Be patient then, and hear the worst. What are you? If guided by the opinions of a poor blind world, you might reply, “A frail imperfect creature, guilty of some sins, but yet with so many good dispositions and good actions to counterbalance them, that I may reasonably hope for happiness and heaven.” My dear young friend, are these, or such as these, your views of yourself? If they be, no wretched madman, bound with chains, crowning himself with straw, and imagiping himself a mighty and happy monarch, was ever more deceived. I repeat the question. What are you? Let the word of the God of truth reply. And what is its answer? It teach. es you that you are corrupt and polluted, and at variance with your God; having all the powers of your soul disordered; and exposed, justly exposed, to everlasting ruin; and so entirely depraved and undone, that without a change as great as a second birth, you cannot possibly see the kingdom of God.

Perhaps you exclaim,* “Shocking doctrine !” whilst, full of indignation, you are almost ready to throw this book aside, before you have glanced at the proofs afforded in scripture, for the assertion's have made. If this be the case, I beseech you to remember I appeal to scripture,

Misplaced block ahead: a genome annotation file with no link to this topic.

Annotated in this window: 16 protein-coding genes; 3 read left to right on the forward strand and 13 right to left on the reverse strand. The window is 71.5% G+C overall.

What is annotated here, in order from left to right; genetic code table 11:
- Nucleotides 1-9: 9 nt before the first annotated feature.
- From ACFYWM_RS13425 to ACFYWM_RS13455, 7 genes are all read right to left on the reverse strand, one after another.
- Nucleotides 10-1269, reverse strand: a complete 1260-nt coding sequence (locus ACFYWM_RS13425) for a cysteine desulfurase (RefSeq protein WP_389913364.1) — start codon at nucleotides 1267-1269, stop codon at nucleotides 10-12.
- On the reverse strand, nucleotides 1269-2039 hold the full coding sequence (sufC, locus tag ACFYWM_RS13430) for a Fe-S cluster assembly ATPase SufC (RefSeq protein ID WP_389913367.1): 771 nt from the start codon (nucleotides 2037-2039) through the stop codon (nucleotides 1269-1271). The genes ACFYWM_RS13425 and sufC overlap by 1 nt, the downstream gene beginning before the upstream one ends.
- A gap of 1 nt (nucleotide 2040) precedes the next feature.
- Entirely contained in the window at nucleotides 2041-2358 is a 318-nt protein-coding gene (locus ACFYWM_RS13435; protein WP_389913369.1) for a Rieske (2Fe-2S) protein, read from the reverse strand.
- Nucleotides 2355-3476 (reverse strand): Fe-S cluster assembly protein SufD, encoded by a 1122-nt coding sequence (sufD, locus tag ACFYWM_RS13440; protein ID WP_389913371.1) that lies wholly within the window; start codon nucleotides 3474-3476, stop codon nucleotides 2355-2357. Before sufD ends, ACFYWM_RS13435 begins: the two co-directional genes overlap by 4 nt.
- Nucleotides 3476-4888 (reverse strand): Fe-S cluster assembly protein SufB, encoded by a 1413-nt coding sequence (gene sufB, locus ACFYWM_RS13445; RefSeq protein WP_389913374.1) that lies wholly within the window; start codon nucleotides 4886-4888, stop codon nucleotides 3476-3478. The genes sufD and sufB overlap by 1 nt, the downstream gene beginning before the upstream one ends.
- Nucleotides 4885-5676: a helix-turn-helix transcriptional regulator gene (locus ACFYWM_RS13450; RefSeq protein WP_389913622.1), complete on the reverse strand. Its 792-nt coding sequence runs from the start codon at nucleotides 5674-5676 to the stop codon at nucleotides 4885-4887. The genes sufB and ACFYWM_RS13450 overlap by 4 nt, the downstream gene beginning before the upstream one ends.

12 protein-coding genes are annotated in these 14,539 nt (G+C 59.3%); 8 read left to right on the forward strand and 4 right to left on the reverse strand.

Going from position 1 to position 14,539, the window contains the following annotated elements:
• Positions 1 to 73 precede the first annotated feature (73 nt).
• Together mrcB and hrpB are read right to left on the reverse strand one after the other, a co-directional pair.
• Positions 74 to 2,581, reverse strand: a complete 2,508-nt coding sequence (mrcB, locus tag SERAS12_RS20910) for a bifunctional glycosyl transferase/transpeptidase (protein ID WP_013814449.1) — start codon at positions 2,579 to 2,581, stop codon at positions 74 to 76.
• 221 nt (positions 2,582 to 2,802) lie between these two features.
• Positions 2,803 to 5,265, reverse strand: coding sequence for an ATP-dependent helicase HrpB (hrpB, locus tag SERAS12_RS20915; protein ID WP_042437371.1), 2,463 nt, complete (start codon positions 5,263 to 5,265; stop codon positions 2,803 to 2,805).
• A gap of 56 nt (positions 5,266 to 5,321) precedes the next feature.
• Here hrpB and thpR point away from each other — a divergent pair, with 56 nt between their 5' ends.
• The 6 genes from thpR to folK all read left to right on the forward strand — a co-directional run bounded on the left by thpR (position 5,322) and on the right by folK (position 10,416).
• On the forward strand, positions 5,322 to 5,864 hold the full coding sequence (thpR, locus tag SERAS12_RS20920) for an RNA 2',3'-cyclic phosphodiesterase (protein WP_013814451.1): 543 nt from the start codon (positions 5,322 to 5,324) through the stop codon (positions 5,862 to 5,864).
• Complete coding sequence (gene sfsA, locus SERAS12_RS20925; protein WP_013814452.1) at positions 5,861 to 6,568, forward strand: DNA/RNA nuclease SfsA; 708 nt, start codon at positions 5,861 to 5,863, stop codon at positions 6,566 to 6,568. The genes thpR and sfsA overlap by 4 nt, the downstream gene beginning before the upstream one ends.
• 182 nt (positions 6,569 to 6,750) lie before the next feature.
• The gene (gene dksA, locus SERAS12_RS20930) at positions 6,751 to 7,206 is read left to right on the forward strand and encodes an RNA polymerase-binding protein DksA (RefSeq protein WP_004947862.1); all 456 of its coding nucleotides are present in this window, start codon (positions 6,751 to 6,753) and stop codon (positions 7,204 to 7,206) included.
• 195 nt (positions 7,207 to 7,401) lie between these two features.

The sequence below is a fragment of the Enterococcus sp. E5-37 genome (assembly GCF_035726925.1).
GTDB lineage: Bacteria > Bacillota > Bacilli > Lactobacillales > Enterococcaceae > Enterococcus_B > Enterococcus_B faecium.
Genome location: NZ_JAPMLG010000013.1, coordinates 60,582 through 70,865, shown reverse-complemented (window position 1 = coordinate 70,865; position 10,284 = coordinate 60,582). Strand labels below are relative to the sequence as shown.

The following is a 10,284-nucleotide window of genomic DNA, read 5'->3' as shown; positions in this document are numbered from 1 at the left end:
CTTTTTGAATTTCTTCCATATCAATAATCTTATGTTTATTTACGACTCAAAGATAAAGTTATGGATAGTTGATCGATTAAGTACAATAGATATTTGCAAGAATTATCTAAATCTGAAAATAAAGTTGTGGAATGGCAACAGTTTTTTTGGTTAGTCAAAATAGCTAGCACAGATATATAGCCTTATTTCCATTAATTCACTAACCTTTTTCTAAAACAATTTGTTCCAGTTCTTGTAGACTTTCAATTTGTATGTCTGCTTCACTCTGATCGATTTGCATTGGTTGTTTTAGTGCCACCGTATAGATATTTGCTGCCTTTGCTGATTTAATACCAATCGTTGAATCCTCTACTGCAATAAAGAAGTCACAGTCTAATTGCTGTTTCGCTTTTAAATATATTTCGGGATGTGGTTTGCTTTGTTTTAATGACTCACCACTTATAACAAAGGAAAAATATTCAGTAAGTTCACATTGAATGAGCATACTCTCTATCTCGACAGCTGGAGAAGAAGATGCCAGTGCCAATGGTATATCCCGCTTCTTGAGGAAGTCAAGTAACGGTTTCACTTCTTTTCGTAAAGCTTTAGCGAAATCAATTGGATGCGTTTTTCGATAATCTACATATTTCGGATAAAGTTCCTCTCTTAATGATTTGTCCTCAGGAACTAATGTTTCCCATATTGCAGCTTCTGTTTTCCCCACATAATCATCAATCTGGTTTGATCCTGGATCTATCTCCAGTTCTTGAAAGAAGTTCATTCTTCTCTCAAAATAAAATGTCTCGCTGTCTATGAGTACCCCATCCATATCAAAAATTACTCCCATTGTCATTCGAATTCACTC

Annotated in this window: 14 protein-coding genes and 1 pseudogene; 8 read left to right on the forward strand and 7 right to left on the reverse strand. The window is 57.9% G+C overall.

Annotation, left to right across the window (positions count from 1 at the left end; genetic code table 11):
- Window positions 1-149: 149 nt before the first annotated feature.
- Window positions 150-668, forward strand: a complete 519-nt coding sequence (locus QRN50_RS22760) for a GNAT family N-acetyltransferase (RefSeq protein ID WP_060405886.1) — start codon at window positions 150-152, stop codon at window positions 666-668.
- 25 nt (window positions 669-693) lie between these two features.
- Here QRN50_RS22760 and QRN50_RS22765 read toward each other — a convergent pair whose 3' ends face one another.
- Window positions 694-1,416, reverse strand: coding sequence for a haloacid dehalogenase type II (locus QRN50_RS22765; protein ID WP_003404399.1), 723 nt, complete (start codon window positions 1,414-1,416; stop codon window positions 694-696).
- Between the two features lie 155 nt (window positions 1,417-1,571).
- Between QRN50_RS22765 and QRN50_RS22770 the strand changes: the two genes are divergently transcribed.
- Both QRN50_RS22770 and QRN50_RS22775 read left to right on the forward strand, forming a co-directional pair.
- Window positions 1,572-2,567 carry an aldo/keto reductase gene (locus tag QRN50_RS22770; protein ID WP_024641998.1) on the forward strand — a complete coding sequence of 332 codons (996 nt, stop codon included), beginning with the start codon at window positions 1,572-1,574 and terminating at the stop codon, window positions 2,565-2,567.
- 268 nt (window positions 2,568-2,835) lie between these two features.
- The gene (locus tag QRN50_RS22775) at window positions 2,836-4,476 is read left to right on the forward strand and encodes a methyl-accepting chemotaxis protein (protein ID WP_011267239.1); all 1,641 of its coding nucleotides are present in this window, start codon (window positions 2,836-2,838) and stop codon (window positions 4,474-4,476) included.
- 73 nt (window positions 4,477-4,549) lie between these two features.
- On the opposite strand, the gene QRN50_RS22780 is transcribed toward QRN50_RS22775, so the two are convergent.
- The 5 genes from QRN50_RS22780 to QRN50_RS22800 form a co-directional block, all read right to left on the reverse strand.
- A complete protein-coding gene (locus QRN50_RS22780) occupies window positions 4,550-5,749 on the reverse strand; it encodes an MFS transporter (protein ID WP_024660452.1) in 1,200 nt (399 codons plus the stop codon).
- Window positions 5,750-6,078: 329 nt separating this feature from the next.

*A few lines, with a little alteration, from Fletcher's Appeal.

FALLEN STATE, COMMON AND RUIXOUS. 23 not to your passions; to the declaration of God, not to worldly delusions. You may cry out at the sight of a shroud, a coffin, a grave,

Shocking objects!" but your loudest exclamations will not lessen the awful realities, by which many have happily been shocked into a timely preparation for approaching death.

Refuse not then to listen to the declarations of God, on this momentous subject: to refuse to hearken is to seal your own destruction. § 3. His word assures you,

that
every

human being is born into this world with a corrupt and sinful nature. God formed man "in his own image,” innocent and holy; but fallen man begat a son “ in his own likeness,” corrupt and fallen like himself. The consequence is, man comes into this world with a sinful nature; for "who can bring a clean thing out of an unclean? not one." Such is the exceeding sinfulness of human nature, that the word of God strongly describes it, by declaring that we are

shapen in iniquity and conceived in sin.” “Man is a transgressor from the womb, and goes astray speaking lies.” The devil is elsewhere called the father of lies; and one of the earliest tokens of human depravity is, that a disposition to commit that abominable sin so soon appears in little children. - Man is born untamed and rude as a “wild ass's colt.” “Fool. ishness is bound even in the heart of a child." "The imagination of man's heart is evil from his youth, "is only evil and that continually;" "he is abominable and filthy, and drinketh in iniquity like water.” As he advances in life, do

Gen. v. 1. v. 3. Job, xiv. 4. Ps. li. 5. lviii. 3. Job, xi. 12. Prov. wi. 15. Gen. viii. 21. vi. 3. Job, xy. 16,